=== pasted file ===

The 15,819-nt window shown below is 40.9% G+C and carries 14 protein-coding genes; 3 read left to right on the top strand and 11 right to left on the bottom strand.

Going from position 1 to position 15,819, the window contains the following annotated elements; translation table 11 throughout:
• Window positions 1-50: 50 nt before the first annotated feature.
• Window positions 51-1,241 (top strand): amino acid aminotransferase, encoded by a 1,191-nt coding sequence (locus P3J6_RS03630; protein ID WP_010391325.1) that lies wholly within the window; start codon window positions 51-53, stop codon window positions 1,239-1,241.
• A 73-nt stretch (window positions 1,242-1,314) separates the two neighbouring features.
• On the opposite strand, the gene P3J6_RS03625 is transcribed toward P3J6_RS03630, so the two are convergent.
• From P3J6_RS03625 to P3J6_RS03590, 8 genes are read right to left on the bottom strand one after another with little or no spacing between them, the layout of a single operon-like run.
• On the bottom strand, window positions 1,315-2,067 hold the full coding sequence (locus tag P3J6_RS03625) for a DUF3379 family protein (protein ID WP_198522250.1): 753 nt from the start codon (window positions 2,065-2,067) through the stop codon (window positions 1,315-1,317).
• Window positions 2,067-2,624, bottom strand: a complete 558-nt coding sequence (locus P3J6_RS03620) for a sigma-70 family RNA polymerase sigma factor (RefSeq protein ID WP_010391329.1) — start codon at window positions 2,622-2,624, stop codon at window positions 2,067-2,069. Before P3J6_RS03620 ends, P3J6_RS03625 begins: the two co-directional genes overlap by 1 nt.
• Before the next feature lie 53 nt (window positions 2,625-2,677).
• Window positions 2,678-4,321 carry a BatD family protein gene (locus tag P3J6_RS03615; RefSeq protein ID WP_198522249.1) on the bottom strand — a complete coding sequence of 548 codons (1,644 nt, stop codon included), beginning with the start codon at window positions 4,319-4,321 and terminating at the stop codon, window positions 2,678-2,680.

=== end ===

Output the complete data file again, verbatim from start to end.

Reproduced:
The 15,819-nt window shown below is 40.9% G+C and carries 14 protein-coding genes; 3 read left to right on the top strand and 11 right to left on the bottom strand.

Going from position 1 to position 15,819, the window contains the following annotated elements; translation table 11 throughout:
• Window positions 1-50: 50 nt before the first annotated feature.
• Window positions 51-1,241 (top strand): amino acid aminotransferase, encoded by a 1,191-nt coding sequence (locus P3J6_RS03630; protein ID WP_010391325.1) that lies wholly within the window; start codon window positions 51-53, stop codon window positions 1,239-1,241.
• A 73-nt stretch (window positions 1,242-1,314) separates the two neighbouring features.
• On the opposite strand, the gene P3J6_RS03625 is transcribed toward P3J6_RS03630, so the two are convergent.
• From P3J6_RS03625 to P3J6_RS03590, 8 genes are read right to left on the bottom strand one after another with little or no spacing between them, the layout of a single operon-like run.
• On the bottom strand, window positions 1,315-2,067 hold the full coding sequence (locus tag P3J6_RS03625) for a DUF3379 family protein (protein ID WP_198522250.1): 753 nt from the start codon (window positions 2,065-2,067) through the stop codon (window positions 1,315-1,317).
• Window positions 2,067-2,624, bottom strand: a complete 558-nt coding sequence (locus P3J6_RS03620) for a sigma-70 family RNA polymerase sigma factor (RefSeq protein ID WP_010391329.1) — start codon at window positions 2,622-2,624, stop codon at window positions 2,067-2,069. Before P3J6_RS03620 ends, P3J6_RS03625 begins: the two co-directional genes overlap by 1 nt.
• Before the next feature lie 53 nt (window positions 2,625-2,677).
• Window positions 2,678-4,321 carry a BatD family protein gene (locus tag P3J6_RS03615; RefSeq protein ID WP_198522249.1) on the bottom strand — a complete coding sequence of 548 codons (1,644 nt, stop codon included), beginning with the start codon at window positions 4,319-4,321 and terminating at the stop codon, window positions 2,678-2,680.